Year 7 are boldly going where none have gone before, this term, embarking onto a journey into unknown territory with our new REAL (REAL, ENGAGING, AUTHENIC LEARNING) PROJECTS.
Being the first to try something is both exciting and terrifying. Get it right and your success is assured; get it wrong and you will have to face whatever consequences your actions might have. Take William Webb Ellis for example: his seizing of the football in that school game all those years ago and the placing of it over the goal-line could have been a red card offence. Instead it heralded the arrival of the wonderful sport of Rugby. Our Year 7s now have the chance to break new ground through our exciting new REAL PROJECTS curriculum.
Based upon the Ethics of Excellence book by Ron Berger, our REAL PROJECTS seek to develop key skills in our students, to prepare them for the rigour of the coming GCSE exams, as well as the workplace beyond. The skills that will be of most value to 21st Century citizens are not likely to be taught from a textbook; they are the skills of learning: adaptability and resilience. How many of us use computers, tablets and phones for purposes undreamed of when we were at school? Our ability to handle these new challenges and opportunities are controlled by our ability to learn, helped by the skilfully-designed, seemingly instinct-driven “teaching interfaces” that are built into such software. This half-term, Year 7 students have been researching the most endangered species on the planet, ahead of writing their own REAL book about them. Tasked with creating one, perfect page they have had to learn to sift useful research results from useless ones, to draft work and to improve it. The message is simple: your first draft is never good enough: excellence comes from working hard to achieve your best work.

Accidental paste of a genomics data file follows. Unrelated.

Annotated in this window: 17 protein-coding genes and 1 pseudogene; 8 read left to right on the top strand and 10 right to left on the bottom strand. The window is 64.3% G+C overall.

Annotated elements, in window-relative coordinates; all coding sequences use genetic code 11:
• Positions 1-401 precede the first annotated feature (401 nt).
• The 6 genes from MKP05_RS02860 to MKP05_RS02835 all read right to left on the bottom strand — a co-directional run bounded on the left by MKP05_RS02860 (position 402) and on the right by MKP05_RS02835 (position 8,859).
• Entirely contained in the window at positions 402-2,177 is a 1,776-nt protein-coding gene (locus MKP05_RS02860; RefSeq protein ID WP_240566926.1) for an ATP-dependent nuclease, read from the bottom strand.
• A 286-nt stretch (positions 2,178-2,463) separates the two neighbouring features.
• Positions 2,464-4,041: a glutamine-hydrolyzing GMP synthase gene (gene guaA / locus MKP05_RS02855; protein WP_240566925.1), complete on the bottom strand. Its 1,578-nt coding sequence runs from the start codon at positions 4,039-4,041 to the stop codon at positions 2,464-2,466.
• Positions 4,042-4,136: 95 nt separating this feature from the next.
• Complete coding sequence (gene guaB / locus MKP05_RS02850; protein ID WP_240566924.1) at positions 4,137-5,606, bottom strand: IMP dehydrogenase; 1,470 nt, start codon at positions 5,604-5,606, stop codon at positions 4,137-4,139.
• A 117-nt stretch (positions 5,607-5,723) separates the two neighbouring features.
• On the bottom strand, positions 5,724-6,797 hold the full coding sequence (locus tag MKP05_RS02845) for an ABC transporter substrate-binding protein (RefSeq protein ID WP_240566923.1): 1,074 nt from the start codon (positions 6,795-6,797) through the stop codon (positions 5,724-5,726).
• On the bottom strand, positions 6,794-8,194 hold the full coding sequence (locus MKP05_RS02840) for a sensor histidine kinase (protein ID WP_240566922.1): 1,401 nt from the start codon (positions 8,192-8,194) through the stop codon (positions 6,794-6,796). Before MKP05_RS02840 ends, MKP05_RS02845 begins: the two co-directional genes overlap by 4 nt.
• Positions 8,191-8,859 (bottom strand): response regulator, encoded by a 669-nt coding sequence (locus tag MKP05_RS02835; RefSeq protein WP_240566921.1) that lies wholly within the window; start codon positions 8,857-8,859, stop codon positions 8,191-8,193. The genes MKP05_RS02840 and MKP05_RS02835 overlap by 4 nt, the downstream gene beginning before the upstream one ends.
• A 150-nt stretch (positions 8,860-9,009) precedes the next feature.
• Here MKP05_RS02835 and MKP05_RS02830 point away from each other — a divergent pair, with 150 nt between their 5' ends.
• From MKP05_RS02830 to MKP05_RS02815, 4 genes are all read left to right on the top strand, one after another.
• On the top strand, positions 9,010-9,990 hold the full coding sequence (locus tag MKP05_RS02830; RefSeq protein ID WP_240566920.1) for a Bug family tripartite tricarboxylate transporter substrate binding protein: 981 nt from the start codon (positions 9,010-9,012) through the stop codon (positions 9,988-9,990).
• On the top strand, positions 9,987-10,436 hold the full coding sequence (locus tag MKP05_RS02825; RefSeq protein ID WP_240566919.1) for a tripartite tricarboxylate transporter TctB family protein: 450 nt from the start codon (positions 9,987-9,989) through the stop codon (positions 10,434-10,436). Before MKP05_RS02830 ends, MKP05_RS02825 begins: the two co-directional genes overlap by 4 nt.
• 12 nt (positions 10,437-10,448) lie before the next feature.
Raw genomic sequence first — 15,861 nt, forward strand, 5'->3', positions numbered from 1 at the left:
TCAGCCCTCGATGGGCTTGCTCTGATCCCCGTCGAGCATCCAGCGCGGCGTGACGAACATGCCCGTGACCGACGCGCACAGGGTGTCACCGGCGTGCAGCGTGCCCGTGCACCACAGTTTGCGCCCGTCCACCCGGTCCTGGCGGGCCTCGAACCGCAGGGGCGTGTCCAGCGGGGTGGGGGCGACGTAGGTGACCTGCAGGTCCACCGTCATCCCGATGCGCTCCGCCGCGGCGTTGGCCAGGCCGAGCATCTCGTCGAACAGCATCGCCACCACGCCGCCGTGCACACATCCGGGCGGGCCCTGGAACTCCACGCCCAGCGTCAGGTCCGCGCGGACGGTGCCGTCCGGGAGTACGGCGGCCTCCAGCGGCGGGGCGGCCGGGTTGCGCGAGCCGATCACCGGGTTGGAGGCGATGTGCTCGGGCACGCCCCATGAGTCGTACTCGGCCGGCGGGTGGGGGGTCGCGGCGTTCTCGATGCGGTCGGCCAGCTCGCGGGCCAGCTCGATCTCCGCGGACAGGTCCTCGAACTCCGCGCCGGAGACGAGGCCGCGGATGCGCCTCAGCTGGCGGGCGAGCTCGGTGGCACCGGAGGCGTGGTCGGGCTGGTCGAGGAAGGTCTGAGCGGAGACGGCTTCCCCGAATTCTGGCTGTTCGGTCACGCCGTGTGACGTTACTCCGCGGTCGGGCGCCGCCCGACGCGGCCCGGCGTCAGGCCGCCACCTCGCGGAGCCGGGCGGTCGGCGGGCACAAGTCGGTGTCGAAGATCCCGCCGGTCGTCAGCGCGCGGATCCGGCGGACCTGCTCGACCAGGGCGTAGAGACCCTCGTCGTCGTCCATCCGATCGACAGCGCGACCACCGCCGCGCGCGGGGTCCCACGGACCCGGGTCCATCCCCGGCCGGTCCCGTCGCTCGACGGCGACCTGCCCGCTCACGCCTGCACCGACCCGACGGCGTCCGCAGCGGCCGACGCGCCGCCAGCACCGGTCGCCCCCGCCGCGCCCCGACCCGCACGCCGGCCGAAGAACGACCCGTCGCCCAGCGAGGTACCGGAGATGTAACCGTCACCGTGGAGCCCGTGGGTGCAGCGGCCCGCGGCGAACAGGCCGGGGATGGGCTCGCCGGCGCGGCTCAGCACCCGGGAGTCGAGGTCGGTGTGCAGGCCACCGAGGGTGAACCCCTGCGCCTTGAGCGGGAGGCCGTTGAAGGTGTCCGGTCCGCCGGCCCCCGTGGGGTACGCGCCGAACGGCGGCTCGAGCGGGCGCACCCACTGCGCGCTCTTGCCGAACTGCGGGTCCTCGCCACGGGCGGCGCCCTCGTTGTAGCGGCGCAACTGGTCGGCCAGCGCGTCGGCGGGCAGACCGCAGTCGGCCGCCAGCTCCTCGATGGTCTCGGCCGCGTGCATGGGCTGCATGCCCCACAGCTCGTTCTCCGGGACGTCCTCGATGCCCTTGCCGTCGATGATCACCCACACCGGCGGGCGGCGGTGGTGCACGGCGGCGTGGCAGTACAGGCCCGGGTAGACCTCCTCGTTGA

They have set up online Weebly accounts, where parents can watch their progress as they develop their work. They use their website to critique their work, developing the skills of objectivity and resilience.
Our projects mirror those run in Key Stage 4 that have seen our students achieve excellent results and become very attractive to universities. The REAL PROJECTS give younger students a chance to develop these sought-after skills of independence.
Forthcoming projects include one based around the tantalising question “Can you eat a pie in Dubai?” and the possibly unanswerable “How does spirituality give people hope in times of conflict?” Watch the Magpie as well as the Weebly sites for updates.